My Coldest Day Ever

It was Sunday morning, January 20, 1985.   I was a graduate student at the University of Chicago, living at International House, and I had to get to church to play the organ.

The night before, all my Canadian friends at I-House had been out frolicking, and assembled under my window to invite me out into the bitter cold.  I declined, alas.

That morning, the mercury stood at negative 27.  That’s the mercury, no wind chill factor.  (The wind chill factor measures the effective temperature on exposed flesh.) The wind chill that morning reversed the digits:  not -27 but -72.  It might have been more comfortable on Mars (setting aside the issue of not having enough air to breathe).

I got dressed and walked three quarters of a mile to church.

My scarf, wrapped several times around my face, froze into a solid block.  A sniffle caused ice to form in my nostrils.  It was spectacularly, unbelievably cold.  The snow creaked loudly underfoot.

I got to church on 53rd and Blackstone and the building, though it was damn chilly, seemed like a tropical paradise.  The organ took quite a while to get going–the oil was nearly frozen in the motor.  Yes, there was nearly the usual congregation, as I recall.  Nothing was canceled; church went on as usual.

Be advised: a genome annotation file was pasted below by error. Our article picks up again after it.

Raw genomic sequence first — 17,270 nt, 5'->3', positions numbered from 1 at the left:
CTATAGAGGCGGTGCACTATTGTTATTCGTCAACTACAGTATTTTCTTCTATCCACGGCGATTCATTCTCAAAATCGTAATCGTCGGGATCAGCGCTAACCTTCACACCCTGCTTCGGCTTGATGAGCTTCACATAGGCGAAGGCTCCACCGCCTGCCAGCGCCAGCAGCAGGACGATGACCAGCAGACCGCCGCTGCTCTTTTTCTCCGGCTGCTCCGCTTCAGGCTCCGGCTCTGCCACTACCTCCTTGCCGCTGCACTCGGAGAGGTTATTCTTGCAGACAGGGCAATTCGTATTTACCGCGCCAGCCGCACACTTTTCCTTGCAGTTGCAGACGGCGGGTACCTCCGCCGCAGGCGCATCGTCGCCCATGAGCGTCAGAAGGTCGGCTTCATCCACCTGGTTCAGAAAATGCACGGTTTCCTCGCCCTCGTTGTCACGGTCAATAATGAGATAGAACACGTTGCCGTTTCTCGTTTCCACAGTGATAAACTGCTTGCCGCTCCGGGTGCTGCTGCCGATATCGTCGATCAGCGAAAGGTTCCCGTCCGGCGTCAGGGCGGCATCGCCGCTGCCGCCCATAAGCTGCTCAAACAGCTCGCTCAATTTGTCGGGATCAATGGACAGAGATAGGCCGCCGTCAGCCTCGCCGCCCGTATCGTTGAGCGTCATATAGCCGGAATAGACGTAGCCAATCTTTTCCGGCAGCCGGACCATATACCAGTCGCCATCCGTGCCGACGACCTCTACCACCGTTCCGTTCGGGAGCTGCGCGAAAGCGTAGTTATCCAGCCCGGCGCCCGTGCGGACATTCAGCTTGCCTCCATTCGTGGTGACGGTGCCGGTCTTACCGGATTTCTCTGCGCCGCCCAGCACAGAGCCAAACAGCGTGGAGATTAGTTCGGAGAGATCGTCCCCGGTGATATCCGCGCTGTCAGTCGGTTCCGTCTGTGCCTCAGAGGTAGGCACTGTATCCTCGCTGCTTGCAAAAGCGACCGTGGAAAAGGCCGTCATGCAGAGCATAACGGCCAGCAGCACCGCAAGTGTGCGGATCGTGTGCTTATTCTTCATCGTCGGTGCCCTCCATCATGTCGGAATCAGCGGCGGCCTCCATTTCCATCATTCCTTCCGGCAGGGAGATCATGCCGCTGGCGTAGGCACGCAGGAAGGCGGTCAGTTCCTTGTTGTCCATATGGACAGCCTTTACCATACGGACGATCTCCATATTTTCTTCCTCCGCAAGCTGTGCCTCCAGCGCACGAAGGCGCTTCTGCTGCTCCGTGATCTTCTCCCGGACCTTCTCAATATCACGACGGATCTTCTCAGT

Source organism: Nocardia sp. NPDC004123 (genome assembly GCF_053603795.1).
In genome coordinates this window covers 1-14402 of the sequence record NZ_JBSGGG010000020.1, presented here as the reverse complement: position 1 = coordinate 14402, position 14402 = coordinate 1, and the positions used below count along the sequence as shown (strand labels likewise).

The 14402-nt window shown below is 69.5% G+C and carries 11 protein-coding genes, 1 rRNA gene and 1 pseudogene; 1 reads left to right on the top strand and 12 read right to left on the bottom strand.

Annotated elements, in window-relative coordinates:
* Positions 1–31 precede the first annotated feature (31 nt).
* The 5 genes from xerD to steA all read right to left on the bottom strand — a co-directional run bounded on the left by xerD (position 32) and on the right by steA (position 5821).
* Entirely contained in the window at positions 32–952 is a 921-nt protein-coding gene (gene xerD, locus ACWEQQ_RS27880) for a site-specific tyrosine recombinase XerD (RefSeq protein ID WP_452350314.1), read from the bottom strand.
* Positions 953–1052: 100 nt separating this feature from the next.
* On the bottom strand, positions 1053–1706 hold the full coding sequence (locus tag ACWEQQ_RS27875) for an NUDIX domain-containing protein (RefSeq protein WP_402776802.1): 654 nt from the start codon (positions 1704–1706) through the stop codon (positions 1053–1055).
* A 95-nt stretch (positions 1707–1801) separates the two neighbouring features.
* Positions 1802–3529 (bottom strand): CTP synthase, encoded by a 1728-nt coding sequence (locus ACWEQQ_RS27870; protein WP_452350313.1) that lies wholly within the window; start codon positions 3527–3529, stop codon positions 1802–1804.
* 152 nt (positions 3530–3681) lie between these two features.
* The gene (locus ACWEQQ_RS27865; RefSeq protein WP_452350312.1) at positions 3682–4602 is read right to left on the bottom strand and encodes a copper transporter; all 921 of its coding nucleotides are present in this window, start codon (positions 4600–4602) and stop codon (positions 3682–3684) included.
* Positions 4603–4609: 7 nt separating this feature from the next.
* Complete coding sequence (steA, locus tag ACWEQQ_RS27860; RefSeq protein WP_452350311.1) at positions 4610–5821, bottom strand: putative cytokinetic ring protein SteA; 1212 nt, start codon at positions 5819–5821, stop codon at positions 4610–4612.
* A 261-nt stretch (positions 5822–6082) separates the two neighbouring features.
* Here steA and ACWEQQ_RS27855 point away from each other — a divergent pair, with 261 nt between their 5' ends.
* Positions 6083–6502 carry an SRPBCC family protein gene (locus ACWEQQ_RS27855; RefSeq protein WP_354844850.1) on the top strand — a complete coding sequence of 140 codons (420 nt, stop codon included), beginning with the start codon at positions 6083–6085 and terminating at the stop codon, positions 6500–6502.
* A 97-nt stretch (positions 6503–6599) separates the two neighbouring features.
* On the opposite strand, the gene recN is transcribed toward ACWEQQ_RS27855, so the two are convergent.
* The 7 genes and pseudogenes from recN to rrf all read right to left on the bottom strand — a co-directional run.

Right now, this morning, the mercury reads -6 where I am.  Venus, the waning crescent moon, and Jupiter form a brilliant line in the southeastern sky.  Jupiter is unsually bright.  Antares and Spica are up.  The snow doesn’t creak as much.  And people are freaking out all over the United States because it’s c-c-c-c-c-cold.

Mind you–it is.  Please be safe and guard against frostbite and hypothermia.

But the media continues to do more harm than good by scaring everybody into believing that the end is nigh.  In former days only harmless lunatics walked around saying that.  Now the lunatics are less harmless and get into my living room.  And their proof is–it’s cold!  (Or:  it’s hot!)

Wouldn’t it be nice if they had daily segments on how to prevent, recognize, and treat frostbite?  Naaaah.



About Jonathan B. Hall

Keyboard artist, sacred musician, teacher, writer, working in New York City and State. Many interests include music theory and history, literature, astronomy, genealogy, philosophy and theology, gardening, and good food. Cat lover, too.
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